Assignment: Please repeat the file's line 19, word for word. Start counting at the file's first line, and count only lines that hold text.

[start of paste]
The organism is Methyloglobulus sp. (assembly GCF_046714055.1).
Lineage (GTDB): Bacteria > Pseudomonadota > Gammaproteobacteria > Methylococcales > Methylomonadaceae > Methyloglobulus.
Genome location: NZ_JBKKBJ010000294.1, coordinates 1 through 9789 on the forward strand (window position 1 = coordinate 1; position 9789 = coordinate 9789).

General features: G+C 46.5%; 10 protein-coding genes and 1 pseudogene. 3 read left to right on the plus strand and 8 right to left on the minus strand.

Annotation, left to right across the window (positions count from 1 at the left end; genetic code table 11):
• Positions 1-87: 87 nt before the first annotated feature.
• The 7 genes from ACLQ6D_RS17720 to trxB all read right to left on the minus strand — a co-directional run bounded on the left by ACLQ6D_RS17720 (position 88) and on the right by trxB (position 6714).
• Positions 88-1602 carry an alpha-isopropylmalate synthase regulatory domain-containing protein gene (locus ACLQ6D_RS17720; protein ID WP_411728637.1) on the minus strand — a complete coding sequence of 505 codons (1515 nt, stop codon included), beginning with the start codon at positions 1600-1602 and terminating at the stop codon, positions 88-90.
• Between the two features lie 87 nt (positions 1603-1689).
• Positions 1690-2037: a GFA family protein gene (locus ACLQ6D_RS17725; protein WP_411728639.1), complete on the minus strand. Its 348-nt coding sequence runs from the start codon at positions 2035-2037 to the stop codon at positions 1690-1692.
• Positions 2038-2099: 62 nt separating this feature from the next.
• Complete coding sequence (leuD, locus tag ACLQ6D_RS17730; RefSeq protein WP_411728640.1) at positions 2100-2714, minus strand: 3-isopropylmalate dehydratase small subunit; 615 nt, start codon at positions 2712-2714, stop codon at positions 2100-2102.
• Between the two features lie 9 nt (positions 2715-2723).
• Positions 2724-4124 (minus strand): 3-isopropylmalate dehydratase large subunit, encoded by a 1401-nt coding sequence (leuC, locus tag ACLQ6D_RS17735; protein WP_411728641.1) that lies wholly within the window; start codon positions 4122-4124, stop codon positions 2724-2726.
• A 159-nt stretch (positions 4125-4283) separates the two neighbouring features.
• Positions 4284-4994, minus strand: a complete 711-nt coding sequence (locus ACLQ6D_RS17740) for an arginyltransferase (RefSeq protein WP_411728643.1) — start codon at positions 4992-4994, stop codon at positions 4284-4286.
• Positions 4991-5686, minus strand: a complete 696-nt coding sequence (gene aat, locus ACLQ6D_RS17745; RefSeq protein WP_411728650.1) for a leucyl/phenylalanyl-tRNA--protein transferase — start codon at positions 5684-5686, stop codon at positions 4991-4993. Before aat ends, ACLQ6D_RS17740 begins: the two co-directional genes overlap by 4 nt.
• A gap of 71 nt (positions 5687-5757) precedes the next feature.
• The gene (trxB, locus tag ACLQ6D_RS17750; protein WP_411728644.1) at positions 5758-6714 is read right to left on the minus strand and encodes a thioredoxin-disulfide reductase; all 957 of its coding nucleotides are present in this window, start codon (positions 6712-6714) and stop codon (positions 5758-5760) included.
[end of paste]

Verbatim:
• The gene (trxB, locus tag ACLQ6D_RS17750; protein WP_411728644.1) at positions 5758-6714 is read right to left on the minus strand and encodes a thioredoxin-disulfide reductase; all 957 of its coding nucleotides are present in this window, start codon (positions 6712-6714) and stop codon (positions 5758-5760) included.